This crowdfunding guest post is by Manuel Eriksen. Manuel is a business writer who specializes in marketing and public relations.
You have your class schedule, a stack of overpriced textbooks, and an unwavering conviction that 8 a.m. is a horrible time for any class. Alongside your class schedule, you’re also starting up a business that is taking up a good chunk of your time not spent on homework. You think you have something really good going on with your growing business, and you want to take it farther. The only problem is, for one reason or another, you don’t qualify for traditional financing options, such as small business association loans. Financial advisory service Deloitte predicts that crowdfunding platforms are going to raise $3 billion overall in 2013, so it’s certainly a viable option to help grow your startup.
Choosing a Crowdfunding Site
Crowdfunding is not a one-size-fits-all endeavor. Each crowdfunding site attracts a certain user demographic that has its own likes, dislikes and funding habits. Sit down, and research which site(s) your campaign has the most likely chance of getting funded on. It’s not always as simple as choosing the biggest crowdfunding site, Social Media Examiner says. Explore the culture of the sites, take a look at the most successful campaigns, and figure out exactly which site your project would do best at.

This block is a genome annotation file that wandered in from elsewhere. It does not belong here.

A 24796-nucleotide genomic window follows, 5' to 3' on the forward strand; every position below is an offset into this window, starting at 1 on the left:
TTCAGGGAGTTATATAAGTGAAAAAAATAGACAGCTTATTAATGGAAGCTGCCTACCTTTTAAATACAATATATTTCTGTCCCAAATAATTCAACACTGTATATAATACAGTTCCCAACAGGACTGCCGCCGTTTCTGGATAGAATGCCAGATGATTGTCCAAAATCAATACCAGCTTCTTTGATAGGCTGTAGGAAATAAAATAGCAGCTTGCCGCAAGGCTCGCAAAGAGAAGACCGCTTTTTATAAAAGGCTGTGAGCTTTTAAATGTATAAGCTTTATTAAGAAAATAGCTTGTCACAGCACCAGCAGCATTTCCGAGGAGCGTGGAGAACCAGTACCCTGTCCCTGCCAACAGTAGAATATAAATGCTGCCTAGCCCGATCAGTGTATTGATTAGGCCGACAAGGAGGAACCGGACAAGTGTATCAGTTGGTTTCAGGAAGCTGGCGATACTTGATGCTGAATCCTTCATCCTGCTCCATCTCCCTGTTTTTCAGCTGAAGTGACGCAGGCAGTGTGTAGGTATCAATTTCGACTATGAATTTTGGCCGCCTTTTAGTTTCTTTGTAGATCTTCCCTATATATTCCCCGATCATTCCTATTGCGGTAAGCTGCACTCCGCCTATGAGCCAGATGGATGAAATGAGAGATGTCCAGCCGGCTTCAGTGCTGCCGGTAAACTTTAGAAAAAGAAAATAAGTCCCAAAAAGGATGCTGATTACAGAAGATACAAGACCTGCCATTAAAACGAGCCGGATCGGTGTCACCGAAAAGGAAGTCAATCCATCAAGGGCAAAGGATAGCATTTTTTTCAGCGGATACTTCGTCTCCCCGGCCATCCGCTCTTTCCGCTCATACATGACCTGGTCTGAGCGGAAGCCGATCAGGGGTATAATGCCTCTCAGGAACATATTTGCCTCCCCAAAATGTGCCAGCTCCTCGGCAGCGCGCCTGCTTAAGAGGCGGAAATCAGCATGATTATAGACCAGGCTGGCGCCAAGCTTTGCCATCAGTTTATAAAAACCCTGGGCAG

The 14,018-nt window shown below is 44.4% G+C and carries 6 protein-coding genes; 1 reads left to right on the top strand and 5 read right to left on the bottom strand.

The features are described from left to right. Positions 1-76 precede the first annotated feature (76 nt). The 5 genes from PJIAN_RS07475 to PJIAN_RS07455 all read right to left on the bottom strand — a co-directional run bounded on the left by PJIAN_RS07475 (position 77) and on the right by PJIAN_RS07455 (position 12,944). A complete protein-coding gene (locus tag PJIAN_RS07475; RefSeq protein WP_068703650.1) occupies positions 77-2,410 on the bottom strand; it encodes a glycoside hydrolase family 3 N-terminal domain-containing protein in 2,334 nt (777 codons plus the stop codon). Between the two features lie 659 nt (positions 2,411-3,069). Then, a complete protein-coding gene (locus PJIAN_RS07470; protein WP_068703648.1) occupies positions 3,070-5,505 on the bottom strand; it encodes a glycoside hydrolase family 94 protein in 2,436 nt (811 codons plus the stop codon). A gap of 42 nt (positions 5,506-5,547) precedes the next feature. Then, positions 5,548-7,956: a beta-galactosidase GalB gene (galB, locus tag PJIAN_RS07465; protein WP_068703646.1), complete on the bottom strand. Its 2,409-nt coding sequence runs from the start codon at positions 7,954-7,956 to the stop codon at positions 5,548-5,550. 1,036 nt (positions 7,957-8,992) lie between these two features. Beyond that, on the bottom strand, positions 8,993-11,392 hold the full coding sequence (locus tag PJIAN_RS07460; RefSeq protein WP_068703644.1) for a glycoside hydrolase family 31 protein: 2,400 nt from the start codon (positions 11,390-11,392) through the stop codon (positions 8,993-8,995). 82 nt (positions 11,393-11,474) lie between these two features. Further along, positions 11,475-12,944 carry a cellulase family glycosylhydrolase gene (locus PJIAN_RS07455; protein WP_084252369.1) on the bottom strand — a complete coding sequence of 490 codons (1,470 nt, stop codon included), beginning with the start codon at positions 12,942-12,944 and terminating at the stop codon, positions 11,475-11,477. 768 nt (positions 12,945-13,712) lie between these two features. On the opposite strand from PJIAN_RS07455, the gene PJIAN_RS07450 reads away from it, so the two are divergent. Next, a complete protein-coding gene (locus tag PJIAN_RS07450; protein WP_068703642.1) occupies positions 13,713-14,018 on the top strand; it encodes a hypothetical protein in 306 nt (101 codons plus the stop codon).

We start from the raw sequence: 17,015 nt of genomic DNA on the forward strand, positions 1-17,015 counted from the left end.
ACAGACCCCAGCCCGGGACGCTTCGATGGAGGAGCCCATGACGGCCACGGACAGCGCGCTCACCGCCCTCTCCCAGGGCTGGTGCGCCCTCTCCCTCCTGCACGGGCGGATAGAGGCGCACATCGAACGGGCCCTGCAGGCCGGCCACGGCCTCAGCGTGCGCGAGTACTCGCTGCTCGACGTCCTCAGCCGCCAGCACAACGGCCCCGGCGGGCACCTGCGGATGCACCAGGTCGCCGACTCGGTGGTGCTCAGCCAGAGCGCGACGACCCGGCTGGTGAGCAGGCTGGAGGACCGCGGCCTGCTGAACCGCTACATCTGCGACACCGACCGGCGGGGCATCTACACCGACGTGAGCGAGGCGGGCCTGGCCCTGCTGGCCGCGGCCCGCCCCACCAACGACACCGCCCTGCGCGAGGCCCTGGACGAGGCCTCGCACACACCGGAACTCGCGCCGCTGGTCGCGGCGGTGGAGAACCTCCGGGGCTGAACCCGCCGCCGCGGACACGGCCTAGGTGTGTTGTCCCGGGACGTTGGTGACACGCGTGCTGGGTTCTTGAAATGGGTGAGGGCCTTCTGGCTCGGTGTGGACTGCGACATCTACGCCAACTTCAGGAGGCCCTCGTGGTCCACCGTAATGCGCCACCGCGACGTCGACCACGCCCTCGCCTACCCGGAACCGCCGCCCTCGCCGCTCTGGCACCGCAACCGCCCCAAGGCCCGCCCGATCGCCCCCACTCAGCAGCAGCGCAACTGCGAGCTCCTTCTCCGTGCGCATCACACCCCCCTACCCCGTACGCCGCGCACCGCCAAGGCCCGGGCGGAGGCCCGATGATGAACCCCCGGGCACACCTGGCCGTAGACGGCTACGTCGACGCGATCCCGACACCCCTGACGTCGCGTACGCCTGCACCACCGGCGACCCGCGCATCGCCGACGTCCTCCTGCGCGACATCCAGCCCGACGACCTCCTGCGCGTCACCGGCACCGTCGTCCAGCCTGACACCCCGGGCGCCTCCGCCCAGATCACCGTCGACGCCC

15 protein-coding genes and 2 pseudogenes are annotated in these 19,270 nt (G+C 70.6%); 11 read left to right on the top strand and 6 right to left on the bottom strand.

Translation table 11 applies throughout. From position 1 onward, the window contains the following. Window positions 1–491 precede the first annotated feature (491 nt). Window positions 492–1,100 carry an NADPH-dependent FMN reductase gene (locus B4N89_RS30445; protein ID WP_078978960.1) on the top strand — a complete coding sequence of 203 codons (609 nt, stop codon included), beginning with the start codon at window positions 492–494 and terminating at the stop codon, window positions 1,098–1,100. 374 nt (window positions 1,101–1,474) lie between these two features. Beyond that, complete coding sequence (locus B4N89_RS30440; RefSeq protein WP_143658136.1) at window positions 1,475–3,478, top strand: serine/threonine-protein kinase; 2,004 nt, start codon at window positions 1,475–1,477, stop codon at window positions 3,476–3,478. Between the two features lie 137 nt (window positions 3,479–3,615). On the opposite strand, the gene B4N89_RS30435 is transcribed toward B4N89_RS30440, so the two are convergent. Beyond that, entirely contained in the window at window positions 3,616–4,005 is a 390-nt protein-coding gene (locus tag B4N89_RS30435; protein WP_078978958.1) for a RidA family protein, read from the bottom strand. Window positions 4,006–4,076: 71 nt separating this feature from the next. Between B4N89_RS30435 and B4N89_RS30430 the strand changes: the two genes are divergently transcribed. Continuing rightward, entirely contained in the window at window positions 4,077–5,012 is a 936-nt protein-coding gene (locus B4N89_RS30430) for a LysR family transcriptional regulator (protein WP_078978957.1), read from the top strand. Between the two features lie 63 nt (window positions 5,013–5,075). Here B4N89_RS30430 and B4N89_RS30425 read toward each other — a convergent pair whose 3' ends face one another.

Creating Your Campaign
Your campaign lets your potential crowdfunding investors know exactly what you’re going to do with the money you receive from the campaign. You can create a broad campaign designed to help launch your entire business, or a more focused option that helps introduce new products or additional services. No matter what focus you take, make sure you define it specifically, so your core audience knows what you’re intending on doing. Social Times recommends coming off genuine in your pitch to add an air of veracity to the campaign. A quality campaign requires an investment of time and sometimes money, so you might consider selling structured settlement payments, taking out a loan or using a credit card to get the resources you need for your campaign.
Provide a list of rewards for your backers if you are crowdfunding through a site that encourages tangible rewards for investment. Don’t underestimate the generosity of your backers. Have a few flex goals ready to go if they end up exceeding the amount of money you’re looking for for funding.
Marketing Your Campaign
While some users are going to stumble across your campaign page through explorations of the crowdfunding site, in most cases, you need to go after contributors on your own. Leverage your existing marketing platforms, especially social media, to make your existing fans aware of your crowdfunding campaigns. Provide encouragement or incentive for fans who spread the word about your campaign.
Stay on Track
Once you’ve successfully funded your campaign, keep your backers up to date on where their money is going. Update the project with pictures and information on your business or product line, and explain any delays that may occur when getting the rewards ready to go. Bottom line: Keep your backers in the loop.
Image used with permission via Flickr user Lailson Bandeira.